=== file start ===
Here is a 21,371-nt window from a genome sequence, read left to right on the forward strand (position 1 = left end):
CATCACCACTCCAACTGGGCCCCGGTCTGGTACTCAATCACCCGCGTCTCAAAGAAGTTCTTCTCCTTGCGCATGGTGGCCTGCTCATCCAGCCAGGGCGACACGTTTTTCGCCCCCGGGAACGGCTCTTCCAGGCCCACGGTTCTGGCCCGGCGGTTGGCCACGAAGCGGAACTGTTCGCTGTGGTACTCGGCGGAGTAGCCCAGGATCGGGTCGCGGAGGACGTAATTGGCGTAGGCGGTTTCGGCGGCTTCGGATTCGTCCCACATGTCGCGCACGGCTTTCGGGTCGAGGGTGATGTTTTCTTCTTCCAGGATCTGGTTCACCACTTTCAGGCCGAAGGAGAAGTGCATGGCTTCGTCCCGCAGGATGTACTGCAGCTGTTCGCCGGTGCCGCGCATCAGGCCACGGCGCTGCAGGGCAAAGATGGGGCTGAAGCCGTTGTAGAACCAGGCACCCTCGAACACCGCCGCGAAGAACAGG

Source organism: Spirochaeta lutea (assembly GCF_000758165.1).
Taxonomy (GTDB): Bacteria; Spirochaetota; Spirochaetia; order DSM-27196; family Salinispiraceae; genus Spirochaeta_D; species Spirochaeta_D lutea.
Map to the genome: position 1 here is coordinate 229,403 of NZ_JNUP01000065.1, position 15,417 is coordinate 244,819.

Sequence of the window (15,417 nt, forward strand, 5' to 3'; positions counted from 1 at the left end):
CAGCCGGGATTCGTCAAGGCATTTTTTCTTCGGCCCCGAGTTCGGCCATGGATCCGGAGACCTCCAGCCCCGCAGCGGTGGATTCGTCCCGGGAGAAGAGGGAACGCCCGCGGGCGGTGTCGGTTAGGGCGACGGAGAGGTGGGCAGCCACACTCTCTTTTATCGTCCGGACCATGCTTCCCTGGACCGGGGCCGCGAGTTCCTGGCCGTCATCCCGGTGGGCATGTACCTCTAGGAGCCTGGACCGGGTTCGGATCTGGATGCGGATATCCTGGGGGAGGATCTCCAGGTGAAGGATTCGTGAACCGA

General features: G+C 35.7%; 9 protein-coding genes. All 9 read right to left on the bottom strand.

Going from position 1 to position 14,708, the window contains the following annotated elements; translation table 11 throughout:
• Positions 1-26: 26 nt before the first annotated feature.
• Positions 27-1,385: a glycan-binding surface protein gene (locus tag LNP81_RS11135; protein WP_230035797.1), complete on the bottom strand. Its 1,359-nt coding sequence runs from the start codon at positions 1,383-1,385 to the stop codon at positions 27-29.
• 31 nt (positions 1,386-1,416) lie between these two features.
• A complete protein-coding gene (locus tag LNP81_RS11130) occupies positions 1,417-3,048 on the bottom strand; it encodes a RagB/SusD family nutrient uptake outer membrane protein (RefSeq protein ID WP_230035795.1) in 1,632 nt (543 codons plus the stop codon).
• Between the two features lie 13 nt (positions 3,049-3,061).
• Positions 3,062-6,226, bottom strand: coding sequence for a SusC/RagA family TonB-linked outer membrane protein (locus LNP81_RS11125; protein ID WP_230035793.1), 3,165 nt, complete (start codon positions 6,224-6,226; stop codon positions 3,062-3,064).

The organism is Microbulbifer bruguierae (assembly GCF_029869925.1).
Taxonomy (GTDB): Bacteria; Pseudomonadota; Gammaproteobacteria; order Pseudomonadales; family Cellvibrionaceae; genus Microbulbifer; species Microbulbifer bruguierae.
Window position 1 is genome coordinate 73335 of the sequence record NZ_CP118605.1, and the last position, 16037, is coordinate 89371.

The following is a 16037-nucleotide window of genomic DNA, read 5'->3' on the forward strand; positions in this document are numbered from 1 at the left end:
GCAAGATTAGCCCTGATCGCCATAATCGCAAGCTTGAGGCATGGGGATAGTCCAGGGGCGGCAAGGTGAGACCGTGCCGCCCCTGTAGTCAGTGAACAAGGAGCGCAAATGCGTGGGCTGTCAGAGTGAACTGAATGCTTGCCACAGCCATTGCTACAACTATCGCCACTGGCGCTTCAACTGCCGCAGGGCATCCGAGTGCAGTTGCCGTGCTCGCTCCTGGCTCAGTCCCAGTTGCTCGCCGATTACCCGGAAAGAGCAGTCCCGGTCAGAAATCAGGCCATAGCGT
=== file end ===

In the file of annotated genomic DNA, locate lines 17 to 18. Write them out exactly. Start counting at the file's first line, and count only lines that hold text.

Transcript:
Taxonomy (GTDB): Bacteria; Pseudomonadota; Gammaproteobacteria; order Pseudomonadales; family Cellvibrionaceae; genus Microbulbifer; species Microbulbifer bruguierae.
Window position 1 is genome coordinate 73335 of the sequence record NZ_CP118605.1, and the last position, 16037, is coordinate 89371.